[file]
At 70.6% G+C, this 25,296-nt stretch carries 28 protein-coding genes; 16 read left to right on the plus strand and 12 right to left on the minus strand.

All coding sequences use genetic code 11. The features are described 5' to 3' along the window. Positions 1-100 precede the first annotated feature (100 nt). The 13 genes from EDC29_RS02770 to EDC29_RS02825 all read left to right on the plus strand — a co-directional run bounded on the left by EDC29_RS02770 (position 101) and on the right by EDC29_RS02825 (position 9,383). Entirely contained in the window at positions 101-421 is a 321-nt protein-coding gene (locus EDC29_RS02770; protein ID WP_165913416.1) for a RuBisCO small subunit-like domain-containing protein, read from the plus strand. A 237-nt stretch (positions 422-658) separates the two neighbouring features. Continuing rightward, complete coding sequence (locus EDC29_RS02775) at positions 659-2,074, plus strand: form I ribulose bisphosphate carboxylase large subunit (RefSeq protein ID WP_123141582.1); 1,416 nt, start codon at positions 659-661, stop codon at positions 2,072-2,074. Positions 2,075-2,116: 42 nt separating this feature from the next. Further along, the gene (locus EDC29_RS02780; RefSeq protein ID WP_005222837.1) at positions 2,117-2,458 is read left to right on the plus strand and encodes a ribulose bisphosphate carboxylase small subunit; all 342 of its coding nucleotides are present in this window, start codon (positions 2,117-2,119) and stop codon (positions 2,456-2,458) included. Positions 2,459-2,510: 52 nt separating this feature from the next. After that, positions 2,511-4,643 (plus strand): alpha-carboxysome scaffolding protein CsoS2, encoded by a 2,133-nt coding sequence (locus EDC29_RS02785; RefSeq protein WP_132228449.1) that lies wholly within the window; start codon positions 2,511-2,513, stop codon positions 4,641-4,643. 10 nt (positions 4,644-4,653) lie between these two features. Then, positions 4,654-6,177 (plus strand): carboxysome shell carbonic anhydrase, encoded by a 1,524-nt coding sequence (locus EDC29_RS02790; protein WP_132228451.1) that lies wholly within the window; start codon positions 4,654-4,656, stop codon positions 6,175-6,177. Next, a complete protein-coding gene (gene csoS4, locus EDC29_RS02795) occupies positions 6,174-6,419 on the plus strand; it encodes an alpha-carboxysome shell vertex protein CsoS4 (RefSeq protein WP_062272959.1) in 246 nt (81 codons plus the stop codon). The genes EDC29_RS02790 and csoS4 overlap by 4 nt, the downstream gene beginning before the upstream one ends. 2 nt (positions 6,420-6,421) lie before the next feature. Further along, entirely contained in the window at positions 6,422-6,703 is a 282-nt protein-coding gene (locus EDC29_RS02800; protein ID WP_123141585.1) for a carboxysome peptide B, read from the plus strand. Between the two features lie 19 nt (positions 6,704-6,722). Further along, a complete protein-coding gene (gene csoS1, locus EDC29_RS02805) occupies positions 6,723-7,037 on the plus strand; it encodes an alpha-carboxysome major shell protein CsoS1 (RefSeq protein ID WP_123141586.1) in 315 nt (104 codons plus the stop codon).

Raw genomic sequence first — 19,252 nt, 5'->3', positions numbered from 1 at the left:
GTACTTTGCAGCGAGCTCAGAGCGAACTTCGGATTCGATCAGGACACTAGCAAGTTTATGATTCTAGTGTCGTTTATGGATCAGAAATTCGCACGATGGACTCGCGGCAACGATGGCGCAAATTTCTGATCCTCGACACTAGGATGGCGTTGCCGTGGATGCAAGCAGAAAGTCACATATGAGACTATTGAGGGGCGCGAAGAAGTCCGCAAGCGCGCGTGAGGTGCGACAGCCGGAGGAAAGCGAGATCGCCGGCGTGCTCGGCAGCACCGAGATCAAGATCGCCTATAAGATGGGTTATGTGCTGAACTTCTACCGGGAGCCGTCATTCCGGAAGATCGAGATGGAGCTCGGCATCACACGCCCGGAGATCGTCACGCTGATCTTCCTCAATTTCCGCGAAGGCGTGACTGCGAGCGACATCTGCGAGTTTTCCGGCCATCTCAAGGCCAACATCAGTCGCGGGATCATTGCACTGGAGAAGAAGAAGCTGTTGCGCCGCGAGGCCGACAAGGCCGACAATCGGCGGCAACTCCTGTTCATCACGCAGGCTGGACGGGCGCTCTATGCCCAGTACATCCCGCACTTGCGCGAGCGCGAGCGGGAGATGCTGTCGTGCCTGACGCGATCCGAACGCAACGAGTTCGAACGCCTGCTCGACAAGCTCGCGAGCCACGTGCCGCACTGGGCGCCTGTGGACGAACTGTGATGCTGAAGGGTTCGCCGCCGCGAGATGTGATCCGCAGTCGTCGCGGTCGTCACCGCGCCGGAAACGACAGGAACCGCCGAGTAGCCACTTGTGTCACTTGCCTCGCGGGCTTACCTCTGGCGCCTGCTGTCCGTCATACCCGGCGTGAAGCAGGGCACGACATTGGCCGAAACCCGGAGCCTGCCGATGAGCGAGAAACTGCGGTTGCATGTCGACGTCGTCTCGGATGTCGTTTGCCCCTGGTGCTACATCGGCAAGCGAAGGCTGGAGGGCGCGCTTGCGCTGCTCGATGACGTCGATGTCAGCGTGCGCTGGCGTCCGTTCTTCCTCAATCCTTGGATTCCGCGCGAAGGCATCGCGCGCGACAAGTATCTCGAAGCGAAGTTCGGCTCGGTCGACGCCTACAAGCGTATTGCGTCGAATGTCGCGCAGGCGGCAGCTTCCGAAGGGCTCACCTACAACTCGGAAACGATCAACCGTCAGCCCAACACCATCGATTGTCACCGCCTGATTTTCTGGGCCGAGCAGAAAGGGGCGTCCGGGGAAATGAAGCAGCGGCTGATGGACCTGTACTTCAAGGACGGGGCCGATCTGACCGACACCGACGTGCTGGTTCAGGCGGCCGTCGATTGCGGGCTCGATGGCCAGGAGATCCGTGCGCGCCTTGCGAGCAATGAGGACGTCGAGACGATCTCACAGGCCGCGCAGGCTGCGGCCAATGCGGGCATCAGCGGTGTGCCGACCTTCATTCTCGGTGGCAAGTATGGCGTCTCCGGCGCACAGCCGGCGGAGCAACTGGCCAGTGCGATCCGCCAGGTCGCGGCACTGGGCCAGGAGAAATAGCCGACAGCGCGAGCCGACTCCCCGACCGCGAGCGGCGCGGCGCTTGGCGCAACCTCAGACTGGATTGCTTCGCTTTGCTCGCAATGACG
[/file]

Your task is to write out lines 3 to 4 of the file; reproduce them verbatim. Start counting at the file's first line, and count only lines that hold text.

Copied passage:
Raw genomic sequence first — 19,252 nt, 5'->3', positions numbered from 1 at the left:
GTACTTTGCAGCGAGCTCAGAGCGAACTTCGGATTCGATCAGGACACTAGCAAGTTTATGATTCTAGTGTCGTTTATGGATCAGAAATTCGCACGATGGACTCGCGGCAACGATGGCGCAAATTTCTGATCCTCGACACTAGGATGGCGTTGCCGTGGATGCAAGCAGAAAGTCACATATGAGACTATTGAGGGGCGCGAAGAAGTCCGCAAGCGCGCGTGAGGTGCGACAGCCGGAGGAAAGCGAGATCGCCGGCGTGCTCGGCAGCACCGAGATCAAGATCGCCTATAAGATGGGTTATGTGCTGAACTTCTACCGGGAGCCGTCATTCCGGAAGATCGAGATGGAGCTCGGCATCACACGCCCGGAGATCGTCACGCTGATCTTCCTCAATTTCCGCGAAGGCGTGACTGCGAGCGACATCTGCGAGTTTTCCGGCCATCTCAAGGCCAACATCAGTCGCGGGATCATTGCACTGGAGAAGAAGAAGCTGTTGCGCCGCGAGGCCGACAAGGCCGACAATCGGCGGCAACTCCTGTTCATCACGCAGGCTGGACGGGCGCTCTATGCCCAGTACATCCCGCACTTGCGCGAGCGCGAGCGGGAGATGCTGTCGTGCCTGACGCGATCCGAACGCAACGAGTTCGAACGCCTGCTCGACAAGCTCGCGAGCCACGTGCCGCACTGGGCGCCTGTGGACGAACTGTGATGCTGAAGGGTTCGCCGCCGCGAGATGTGATCCGCAGTCGTCGCGGTCGTCACCGCGCCGGAAACGACAGGAACCGCCGAGTAGCCACTTGTGTCACTTGCCTCGCGGGCTTACCTCTGGCGCCTGCTGTCCGTCATACCCGGCGTGAAGCAGGGCACGACATTGGCCGAAACCCGGAGCCTGCCGATGAGCGAGAAACTGCGGTTGCATGTCGACGTCGTCTCGGATGTCGTTTGCCCCTGGTGCTACATCGGCAAGCGAAGGCTGGAGGGCGCGCTTGCGCTGCTCGATGACGTCGATGTCAGCGTGCGCTGGCGTCCGTTCTTCCTCAATCCTTGGATTCCGCGCGAAGGCATCGCGCGCGACAAGTATCTCGAAGCGAAGTTCGGCTCGGTCGACGCCTACAAGCGTATTGCGTCGAATGTCGCGCAGGCGGCAGCTTCCGAAGGGCTCACCTACAACTCGGAAACGATCAACCGTCAGCCCAACACCATCGATTGTCACCGCCTGATTTTCTGGGCCGAGCAGAAAGGGGCGTCCGGGGAAATGAAGCAGCGGCTGATGGACCTGTACTTCAAGGACGGGGCCGATCTGACCGACACCGACGTGCTGGTTCAGGCGGCCGTCGATTGCGGGCTCGATGGCCAGGAGATCCGTGCGCGCCTTGCGAGCAATGAGGACGTCGAGACGATCTCACAGGCCGCGCAGGCTGCGGCCAATGCGGGCATCAGCGGTGTGCCGACCTTCATTCTCGGTGGCAAGTATGGCGTCTCCGGCGCACAGCCGGCGGAGCAACTGGCCAGTGCGATCCGCCAGGTCGCGGCACTGGGCCAGGAGAAATAGCCGACAGCGCGAGCCGACTCCCCGACCGCGAGCGGCGCGGCGCTTGGCGCAACCTCAGACTGGATTGCTTCGCTTTGCTCGCAATGACG